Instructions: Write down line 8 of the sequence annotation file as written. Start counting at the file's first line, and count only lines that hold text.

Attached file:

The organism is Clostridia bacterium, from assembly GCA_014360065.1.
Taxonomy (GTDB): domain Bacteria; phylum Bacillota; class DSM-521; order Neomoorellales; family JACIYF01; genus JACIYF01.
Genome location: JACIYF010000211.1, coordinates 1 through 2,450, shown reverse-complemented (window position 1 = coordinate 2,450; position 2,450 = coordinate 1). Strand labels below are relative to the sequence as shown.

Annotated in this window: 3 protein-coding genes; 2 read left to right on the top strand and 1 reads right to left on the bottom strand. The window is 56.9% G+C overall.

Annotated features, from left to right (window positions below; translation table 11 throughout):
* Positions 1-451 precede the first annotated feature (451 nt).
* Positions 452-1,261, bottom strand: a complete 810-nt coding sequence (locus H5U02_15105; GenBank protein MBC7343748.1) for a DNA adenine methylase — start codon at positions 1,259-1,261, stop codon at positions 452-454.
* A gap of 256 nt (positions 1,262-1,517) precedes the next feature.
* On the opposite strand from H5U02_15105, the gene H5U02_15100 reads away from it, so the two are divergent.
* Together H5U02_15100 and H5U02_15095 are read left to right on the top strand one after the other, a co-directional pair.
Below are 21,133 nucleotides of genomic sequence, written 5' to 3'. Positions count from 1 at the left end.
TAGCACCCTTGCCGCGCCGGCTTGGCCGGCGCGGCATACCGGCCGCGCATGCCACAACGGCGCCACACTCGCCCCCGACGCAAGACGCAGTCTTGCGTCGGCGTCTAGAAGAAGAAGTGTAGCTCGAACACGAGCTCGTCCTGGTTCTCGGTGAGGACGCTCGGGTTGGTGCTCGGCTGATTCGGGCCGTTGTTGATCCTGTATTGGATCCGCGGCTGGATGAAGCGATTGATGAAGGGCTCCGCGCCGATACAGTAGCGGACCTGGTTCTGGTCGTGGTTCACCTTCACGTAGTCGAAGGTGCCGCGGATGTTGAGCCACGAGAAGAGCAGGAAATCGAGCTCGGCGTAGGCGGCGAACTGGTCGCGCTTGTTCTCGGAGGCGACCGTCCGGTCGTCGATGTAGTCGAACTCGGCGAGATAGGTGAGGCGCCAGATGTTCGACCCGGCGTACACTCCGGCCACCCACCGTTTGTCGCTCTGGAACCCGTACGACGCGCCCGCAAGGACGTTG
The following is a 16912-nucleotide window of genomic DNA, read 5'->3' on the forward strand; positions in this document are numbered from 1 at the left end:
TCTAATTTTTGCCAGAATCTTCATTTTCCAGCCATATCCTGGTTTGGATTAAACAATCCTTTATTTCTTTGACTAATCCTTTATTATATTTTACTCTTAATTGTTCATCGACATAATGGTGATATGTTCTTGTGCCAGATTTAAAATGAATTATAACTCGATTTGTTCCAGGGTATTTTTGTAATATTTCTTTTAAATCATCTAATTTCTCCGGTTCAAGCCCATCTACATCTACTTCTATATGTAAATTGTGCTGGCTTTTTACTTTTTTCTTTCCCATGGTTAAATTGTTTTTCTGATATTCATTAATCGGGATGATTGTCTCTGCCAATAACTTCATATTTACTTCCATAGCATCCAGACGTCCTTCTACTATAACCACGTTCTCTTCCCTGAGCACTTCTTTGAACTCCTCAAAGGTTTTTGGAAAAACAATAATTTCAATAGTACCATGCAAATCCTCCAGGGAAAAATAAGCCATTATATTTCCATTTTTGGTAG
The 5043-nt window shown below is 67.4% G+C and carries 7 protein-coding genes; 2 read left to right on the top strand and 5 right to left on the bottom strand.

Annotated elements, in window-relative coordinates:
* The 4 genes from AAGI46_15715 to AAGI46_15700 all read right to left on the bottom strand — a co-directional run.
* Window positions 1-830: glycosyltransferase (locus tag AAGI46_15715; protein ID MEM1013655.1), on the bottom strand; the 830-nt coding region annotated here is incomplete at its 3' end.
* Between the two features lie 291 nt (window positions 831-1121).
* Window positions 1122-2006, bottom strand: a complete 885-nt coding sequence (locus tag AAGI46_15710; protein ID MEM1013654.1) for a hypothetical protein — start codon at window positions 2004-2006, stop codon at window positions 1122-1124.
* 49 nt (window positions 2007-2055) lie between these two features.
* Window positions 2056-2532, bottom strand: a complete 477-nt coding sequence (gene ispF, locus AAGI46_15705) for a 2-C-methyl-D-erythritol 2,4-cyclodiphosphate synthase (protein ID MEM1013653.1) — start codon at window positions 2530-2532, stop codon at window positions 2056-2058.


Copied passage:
* A gap of 256 nt (positions 1,262-1,517) precedes the next feature.